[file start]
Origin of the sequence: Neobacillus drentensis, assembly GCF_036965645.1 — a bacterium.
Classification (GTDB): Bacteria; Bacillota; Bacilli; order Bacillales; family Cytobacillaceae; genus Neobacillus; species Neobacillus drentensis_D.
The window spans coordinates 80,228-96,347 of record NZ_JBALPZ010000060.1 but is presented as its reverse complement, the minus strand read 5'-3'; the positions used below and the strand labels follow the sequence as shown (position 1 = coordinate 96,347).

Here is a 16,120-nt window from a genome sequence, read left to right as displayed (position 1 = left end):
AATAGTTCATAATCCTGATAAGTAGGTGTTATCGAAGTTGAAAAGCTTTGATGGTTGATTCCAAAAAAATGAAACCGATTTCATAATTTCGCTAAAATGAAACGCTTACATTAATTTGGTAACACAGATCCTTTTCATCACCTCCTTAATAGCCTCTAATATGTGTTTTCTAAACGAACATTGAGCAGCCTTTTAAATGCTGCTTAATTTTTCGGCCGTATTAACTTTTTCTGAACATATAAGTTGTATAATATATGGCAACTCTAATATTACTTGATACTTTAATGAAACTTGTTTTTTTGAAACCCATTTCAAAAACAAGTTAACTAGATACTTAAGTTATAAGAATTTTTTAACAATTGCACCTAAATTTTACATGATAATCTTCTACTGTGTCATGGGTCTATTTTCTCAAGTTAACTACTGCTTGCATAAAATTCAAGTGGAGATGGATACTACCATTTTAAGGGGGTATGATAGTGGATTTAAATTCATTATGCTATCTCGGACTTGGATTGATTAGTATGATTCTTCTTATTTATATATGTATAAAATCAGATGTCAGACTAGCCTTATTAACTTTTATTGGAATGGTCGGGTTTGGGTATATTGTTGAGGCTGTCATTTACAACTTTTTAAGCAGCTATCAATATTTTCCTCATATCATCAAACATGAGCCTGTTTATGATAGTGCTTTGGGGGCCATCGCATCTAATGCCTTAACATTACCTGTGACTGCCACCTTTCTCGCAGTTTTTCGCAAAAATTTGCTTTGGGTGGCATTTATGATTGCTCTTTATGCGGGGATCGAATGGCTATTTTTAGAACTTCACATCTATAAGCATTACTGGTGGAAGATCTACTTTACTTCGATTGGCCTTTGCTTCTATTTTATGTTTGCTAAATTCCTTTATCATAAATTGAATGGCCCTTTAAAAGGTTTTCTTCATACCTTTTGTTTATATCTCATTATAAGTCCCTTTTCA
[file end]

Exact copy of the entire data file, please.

Origin of the sequence: Neobacillus drentensis, assembly GCF_036965645.1 — a bacterium.
Classification (GTDB): Bacteria; Bacillota; Bacilli; order Bacillales; family Cytobacillaceae; genus Neobacillus; species Neobacillus drentensis_D.
The window spans coordinates 80,228-96,347 of record NZ_JBALPZ010000060.1 but is presented as its reverse complement, the minus strand read 5'-3'; the positions used below and the strand labels follow the sequence as shown (position 1 = coordinate 96,347).

Here is a 16,120-nt window from a genome sequence, read left to right as displayed (position 1 = left end):
AATAGTTCATAATCCTGATAAGTAGGTGTTATCGAAGTTGAAAAGCTTTGATGGTTGATTCCAAAAAAATGAAACCGATTTCATAATTTCGCTAAAATGAAACGCTTACATTAATTTGGTAACACAGATCCTTTTCATCACCTCCTTAATAGCCTCTAATATGTGTTTTCTAAACGAACATTGAGCAGCCTTTTAAATGCTGCTTAATTTTTCGGCCGTATTAACTTTTTCTGAACATATAAGTTGTATAATATATGGCAACTCTAATATTACTTGATACTTTAATGAAACTTGTTTTTTTGAAACCCATTTCAAAAACAAGTTAACTAGATACTTAAGTTATAAGAATTTTTTAACAATTGCACCTAAATTTTACATGATAATCTTCTACTGTGTCATGGGTCTATTTTCTCAAGTTAACTACTGCTTGCATAAAATTCAAGTGGAGATGGATACTACCATTTTAAGGGGGTATGATAGTGGATTTAAATTCATTATGCTATCTCGGACTTGGATTGATTAGTATGATTCTTCTTATTTATATATGTATAAAATCAGATGTCAGACTAGCCTTATTAACTTTTATTGGAATGGTCGGGTTTGGGTATATTGTTGAGGCTGTCATTTACAACTTTTTAAGCAGCTATCAATATTTTCCTCATATCATCAAACATGAGCCTGTTTATGATAGTGCTTTGGGGGCCATCGCATCTAATGCCTTAACATTACCTGTGACTGCCACCTTTCTCGCAGTTTTTCGCAAAAATTTGCTTTGGGTGGCATTTATGATTGCTCTTTATGCGGGGATCGAATGGCTATTTTTAGAACTTCACATCTATAAGCATTACTGGTGGAAGATCTACTTTACTTCGATTGGCCTTTGCTTCTATTTTATGTTTGCTAAATTCCTTTATCATAAATTGAATGGCCCTTTAAAAGGTTTTCTTCATACCTTTTGTTTATATCTCATTATAAGTCCCTTTTCA